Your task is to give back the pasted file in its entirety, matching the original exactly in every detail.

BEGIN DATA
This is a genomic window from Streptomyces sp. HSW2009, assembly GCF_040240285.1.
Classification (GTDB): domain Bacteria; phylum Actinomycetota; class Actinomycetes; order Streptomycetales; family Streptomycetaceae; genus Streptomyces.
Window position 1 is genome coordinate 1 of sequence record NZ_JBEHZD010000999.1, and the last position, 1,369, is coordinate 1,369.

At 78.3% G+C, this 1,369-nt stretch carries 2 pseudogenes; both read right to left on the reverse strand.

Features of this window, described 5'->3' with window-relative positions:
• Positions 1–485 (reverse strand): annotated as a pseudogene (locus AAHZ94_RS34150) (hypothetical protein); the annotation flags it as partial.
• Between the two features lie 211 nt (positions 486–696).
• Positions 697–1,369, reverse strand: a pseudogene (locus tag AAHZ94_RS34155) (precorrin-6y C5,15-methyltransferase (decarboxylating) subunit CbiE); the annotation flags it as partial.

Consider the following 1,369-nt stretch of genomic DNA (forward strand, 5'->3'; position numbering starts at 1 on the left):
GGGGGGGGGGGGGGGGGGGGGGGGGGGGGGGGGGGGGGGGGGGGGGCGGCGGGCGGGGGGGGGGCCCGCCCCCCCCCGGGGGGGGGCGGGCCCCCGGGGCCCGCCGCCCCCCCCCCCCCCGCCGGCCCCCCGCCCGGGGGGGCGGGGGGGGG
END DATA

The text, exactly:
This is a genomic window from Streptomyces sp. HSW2009, assembly GCF_040240285.1.
Classification (GTDB): domain Bacteria; phylum Actinomycetota; class Actinomycetes; order Streptomycetales; family Streptomycetaceae; genus Streptomyces.
Window position 1 is genome coordinate 1 of sequence record NZ_JBEHZD010000999.1, and the last position, 1,369, is coordinate 1,369.

At 78.3% G+C, this 1,369-nt stretch carries 2 pseudogenes; both read right to left on the reverse strand.

Features of this window, described 5'->3' with window-relative positions:
• Positions 1–485 (reverse strand): annotated as a pseudogene (locus AAHZ94_RS34150) (hypothetical protein); the annotation flags it as partial.
• Between the two features lie 211 nt (positions 486–696).
• Positions 697–1,369, reverse strand: a pseudogene (locus tag AAHZ94_RS34155) (precorrin-6y C5,15-methyltransferase (decarboxylating) subunit CbiE); the annotation flags it as partial.

Consider the following 1,369-nt stretch of genomic DNA (forward strand, 5'->3'; position numbering starts at 1 on the left):
GGGGGGGGGGGGGGGGGGGGGGGGGGGGGGGGGGGGGGGGGGGGGGCGGCGGGCGGGGGGGGGGCCCGCCCCCCCCCGGGGGGGGGCGGGCCCCCGGGGCCCGCCGCCCCCCCCCCCCCCGCCGGCCCCCCGCCCGGGGGGGCGGGGGGGGG